Ben Swingle's Reviews > The Presence of the Kingdom

The Presence of the Kingdom by Jacques Ellul
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The Christian intellectual should pursue awareness in three ways:
1.) rediscovery of our neighbor, despite technology's effect of estrangement
2.) rediscovery of "the Event" (i.e. the Incarnation)
3.) rediscovery of natural/holy divide not artificially imposed but limiting the advance of technology into euthanasia and other technological excesses.

"We must be convinced that there are no such things as 'Christian principles.' There is the Person of Christ, who is the principle of everything. But if we wish to be faithful to Him, we cannot dream of reducing Christianity to a certain number of principles (though this is often done), the consequences of which can be logically deduced. This tendency to transform the work of the Living God into a philosophical doctrine is the constant temptation of theologians, and also of the faithful, and their greatest disloyalty when they transform the action of the Spirit, which brings forth fruit in themselves into an ethic, a new law, into 'principles' which only have to be 'applied.'" (52).

"The Christian may belong to the Right or to the Left, he may be a Liberal or a Socialist, according to the times in which he lives, and according as the position of the one or the other seems to him more in harmony with the will of God at that particular time. These attitudes are contradictory, it is true, from the human point of view, but their unity consists in the search for the coming Kingdom." (54).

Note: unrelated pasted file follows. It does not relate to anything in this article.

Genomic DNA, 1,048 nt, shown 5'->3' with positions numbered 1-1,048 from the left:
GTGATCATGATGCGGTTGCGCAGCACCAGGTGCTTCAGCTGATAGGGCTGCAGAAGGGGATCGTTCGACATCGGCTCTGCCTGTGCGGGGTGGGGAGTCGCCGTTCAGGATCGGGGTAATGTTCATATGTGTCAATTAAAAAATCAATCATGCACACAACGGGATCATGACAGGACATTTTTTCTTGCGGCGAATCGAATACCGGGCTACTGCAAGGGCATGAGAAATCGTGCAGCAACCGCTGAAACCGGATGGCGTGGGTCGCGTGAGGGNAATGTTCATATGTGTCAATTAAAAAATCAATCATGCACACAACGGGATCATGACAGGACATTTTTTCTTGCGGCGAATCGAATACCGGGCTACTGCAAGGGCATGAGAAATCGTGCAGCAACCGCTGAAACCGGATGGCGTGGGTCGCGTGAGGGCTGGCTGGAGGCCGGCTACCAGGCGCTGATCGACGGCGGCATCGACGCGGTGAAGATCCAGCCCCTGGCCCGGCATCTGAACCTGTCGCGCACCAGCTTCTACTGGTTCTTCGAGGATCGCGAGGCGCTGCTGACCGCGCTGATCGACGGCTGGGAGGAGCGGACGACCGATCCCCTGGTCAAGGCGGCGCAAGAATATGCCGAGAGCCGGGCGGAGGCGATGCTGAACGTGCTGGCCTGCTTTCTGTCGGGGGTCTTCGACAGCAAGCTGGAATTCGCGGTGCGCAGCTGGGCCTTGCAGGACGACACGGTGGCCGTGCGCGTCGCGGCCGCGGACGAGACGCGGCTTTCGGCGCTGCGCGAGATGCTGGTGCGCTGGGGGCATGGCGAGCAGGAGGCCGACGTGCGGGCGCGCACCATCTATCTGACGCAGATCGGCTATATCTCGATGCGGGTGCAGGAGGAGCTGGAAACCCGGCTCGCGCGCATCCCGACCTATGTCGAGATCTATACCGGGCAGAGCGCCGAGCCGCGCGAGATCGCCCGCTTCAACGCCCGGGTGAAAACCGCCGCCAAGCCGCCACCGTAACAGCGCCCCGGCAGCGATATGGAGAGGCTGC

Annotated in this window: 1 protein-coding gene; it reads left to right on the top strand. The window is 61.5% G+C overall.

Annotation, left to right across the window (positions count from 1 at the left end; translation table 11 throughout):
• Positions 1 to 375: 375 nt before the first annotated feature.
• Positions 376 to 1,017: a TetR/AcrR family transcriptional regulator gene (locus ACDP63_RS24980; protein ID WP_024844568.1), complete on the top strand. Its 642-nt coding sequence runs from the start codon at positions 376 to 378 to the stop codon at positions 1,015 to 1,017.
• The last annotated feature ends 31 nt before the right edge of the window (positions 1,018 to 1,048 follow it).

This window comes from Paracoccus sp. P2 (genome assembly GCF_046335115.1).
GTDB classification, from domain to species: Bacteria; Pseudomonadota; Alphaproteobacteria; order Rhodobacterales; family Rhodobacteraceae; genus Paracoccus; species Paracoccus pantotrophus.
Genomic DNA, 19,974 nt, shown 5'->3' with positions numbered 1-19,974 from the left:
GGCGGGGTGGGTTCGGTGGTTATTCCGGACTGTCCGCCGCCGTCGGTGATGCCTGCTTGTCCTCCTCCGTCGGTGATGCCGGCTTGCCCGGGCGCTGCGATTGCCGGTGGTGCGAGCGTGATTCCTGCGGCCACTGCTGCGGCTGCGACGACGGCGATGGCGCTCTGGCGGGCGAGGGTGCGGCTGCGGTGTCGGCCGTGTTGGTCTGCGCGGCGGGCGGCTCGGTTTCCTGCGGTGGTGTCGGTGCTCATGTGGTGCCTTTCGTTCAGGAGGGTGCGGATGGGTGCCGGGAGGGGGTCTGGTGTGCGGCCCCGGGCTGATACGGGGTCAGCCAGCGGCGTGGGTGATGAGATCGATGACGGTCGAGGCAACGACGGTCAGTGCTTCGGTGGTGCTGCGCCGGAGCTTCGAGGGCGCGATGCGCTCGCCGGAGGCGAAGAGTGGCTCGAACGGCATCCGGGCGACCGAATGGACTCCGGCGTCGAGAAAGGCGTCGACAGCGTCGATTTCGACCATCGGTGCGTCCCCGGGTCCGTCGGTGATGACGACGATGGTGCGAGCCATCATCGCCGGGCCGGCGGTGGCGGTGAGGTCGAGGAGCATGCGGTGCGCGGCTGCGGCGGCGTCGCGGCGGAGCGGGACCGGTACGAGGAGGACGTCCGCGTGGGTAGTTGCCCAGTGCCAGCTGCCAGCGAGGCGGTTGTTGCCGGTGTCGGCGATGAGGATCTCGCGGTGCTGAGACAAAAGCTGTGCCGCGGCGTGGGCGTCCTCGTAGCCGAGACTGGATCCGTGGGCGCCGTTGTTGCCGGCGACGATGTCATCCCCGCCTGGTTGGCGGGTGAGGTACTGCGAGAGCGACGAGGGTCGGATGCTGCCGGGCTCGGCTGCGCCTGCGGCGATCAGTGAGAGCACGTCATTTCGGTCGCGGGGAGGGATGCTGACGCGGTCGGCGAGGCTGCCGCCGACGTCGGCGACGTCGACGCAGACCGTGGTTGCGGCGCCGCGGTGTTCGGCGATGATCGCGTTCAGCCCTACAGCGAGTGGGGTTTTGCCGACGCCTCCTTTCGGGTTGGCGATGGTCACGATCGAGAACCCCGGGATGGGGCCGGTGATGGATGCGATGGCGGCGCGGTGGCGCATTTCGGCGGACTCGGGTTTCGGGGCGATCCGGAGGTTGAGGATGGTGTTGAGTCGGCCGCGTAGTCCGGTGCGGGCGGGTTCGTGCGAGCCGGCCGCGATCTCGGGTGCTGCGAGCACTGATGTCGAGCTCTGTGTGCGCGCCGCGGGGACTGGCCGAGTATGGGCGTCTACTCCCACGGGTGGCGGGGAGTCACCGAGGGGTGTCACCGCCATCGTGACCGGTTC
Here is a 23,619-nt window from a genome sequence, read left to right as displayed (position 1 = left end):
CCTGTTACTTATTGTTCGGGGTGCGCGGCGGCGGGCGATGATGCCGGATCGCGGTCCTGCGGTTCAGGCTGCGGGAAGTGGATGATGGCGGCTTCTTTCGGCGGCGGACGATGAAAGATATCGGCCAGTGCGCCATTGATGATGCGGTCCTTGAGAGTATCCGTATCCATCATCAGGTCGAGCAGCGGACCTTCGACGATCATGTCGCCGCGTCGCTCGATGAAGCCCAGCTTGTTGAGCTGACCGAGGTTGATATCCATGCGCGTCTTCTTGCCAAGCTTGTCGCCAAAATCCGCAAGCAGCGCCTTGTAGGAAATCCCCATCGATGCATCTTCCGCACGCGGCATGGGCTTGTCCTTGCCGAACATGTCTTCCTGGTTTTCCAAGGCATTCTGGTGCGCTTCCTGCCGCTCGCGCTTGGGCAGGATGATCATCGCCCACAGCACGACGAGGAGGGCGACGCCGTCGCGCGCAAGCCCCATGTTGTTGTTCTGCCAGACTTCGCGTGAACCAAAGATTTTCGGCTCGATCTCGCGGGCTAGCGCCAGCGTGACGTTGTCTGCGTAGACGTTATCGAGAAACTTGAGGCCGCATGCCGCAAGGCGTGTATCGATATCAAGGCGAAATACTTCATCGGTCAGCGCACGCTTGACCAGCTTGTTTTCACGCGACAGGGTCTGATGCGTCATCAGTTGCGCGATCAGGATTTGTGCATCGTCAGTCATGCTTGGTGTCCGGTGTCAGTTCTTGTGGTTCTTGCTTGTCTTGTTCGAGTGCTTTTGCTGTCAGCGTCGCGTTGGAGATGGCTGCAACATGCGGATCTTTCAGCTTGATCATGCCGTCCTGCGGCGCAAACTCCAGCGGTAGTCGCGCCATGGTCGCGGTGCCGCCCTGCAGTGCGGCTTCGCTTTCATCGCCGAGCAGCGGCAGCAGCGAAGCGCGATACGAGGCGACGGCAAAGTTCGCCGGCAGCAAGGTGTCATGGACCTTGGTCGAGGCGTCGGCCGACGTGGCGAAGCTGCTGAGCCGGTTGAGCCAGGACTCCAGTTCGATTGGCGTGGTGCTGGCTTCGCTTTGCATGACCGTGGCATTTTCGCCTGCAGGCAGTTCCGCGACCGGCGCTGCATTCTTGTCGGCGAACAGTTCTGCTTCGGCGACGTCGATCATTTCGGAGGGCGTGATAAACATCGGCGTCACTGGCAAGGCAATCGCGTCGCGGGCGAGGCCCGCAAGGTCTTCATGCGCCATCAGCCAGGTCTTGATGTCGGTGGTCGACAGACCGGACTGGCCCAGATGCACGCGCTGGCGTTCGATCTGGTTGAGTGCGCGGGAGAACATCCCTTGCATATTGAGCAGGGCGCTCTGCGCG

"Everybody has vague ideas about 'progress,' and it seems that this notion of progress might be capable of replacing the pursuit of ends." (66)

"I know very well that people will say to me, 'But what's the good of all this labour? Isn't simple preaching enough? In reality this so-called confidence in the 'efficacy of the Word of God' betrays a lack of charity toward men, and an indifference to their actual situation; to some extent it is a 'spirituality' which is not in accordance with the mind of Christ. The Bible always shows us God laying hold of man in his practical situation, in the setting of his life, enabling him to act with the means of his own time, in the midst of the problems of his own day. But to want to copy the methods of Irenaeus or of Calvin means that we are both mistaken and unfaithful. If we think of the problems of the contemporary world in the terms in which St. Augustine or Luther described the problems of their own time we are mistaken and ineffective. No our own day presents very complicated problems ; our organization is more complex than that of past centuries, and the same is true of the questions which challenge the Christian faith and conscience. Every day man seems less capable of dominating his own time, but his is not the moment to copy John the Baptist and say: 'Let's preach in the desert! The wall may be there , but all we have to do is preach! God will see to it that our message is heard!" We cannot use the great word of St. Paul, 'I planted ... but God gave the increase' -- we cannot give everything in the hands of God (believing that God will open the eyes, ears, and hearts of men), until we have wrestled with God till the break of day, like Jacob; that is, until we have struggled to the utmost limits of our strength, and have known the despair of defeat. If we do not do this, our so-called 'confidence' in God ,and our 'orthodoxy' are nothing less than hypocrisy, cowardice, and laziness." (139-140)

The above quote addresses the need to labor in appropriating the Word of God to present life and current conflict. It does not intend to be misunderstood to diminish the penetrating power of the Word of God. The quote points to double-edged sword back at those who wield it unfaithfully; that is, in "hypocrisy, cowardice, and laziness"
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Reading Progress

November 24, 2016 – Started Reading
November 24, 2016 – Shelved
November 24, 2016 – Shelved as: to-read
November 28, 2016 – Finished Reading

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